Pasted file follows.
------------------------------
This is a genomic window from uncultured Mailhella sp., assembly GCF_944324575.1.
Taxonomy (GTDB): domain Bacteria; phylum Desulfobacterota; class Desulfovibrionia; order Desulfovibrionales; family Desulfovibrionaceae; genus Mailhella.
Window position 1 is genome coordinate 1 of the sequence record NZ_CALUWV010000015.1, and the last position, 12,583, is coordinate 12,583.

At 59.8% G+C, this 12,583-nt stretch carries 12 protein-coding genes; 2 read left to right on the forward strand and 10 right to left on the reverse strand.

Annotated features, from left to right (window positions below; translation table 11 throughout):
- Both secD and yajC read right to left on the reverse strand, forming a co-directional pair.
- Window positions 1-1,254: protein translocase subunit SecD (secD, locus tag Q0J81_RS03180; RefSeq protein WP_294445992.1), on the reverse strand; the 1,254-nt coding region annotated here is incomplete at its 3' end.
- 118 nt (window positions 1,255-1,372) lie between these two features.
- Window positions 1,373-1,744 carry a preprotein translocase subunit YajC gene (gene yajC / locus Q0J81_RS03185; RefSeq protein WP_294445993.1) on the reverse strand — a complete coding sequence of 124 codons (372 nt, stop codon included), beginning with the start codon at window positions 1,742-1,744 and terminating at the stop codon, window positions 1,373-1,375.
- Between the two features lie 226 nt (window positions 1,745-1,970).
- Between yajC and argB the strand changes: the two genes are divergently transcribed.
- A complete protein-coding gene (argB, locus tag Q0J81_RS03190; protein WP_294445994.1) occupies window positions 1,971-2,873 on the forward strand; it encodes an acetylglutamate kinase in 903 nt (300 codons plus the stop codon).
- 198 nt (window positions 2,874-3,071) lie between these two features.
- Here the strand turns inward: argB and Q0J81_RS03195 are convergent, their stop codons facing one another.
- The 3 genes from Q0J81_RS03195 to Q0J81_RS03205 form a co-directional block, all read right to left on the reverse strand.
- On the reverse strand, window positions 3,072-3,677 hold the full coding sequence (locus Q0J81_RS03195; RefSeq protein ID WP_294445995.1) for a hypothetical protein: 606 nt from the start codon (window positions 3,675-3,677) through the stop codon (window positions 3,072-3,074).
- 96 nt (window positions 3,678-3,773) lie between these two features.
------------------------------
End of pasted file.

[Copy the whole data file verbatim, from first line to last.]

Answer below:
This is a genomic window from uncultured Mailhella sp., assembly GCF_944324575.1.
Taxonomy (GTDB): domain Bacteria; phylum Desulfobacterota; class Desulfovibrionia; order Desulfovibrionales; family Desulfovibrionaceae; genus Mailhella.
Window position 1 is genome coordinate 1 of the sequence record NZ_CALUWV010000015.1, and the last position, 12,583, is coordinate 12,583.

At 59.8% G+C, this 12,583-nt stretch carries 12 protein-coding genes; 2 read left to right on the forward strand and 10 right to left on the reverse strand.

Annotated features, from left to right (window positions below; translation table 11 throughout):
- Both secD and yajC read right to left on the reverse strand, forming a co-directional pair.
- Window positions 1-1,254: protein translocase subunit SecD (secD, locus tag Q0J81_RS03180; RefSeq protein WP_294445992.1), on the reverse strand; the 1,254-nt coding region annotated here is incomplete at its 3' end.
- 118 nt (window positions 1,255-1,372) lie between these two features.
- Window positions 1,373-1,744 carry a preprotein translocase subunit YajC gene (gene yajC / locus Q0J81_RS03185; RefSeq protein WP_294445993.1) on the reverse strand — a complete coding sequence of 124 codons (372 nt, stop codon included), beginning with the start codon at window positions 1,742-1,744 and terminating at the stop codon, window positions 1,373-1,375.
- Between the two features lie 226 nt (window positions 1,745-1,970).
- Between yajC and argB the strand changes: the two genes are divergently transcribed.
- A complete protein-coding gene (argB, locus tag Q0J81_RS03190; protein WP_294445994.1) occupies window positions 1,971-2,873 on the forward strand; it encodes an acetylglutamate kinase in 903 nt (300 codons plus the stop codon).
- 198 nt (window positions 2,874-3,071) lie between these two features.
- Here the strand turns inward: argB and Q0J81_RS03195 are convergent, their stop codons facing one another.
- The 3 genes from Q0J81_RS03195 to Q0J81_RS03205 form a co-directional block, all read right to left on the reverse strand.
- On the reverse strand, window positions 3,072-3,677 hold the full coding sequence (locus Q0J81_RS03195; RefSeq protein ID WP_294445995.1) for a hypothetical protein: 606 nt from the start codon (window positions 3,675-3,677) through the stop codon (window positions 3,072-3,074).
- 96 nt (window positions 3,678-3,773) lie between these two features.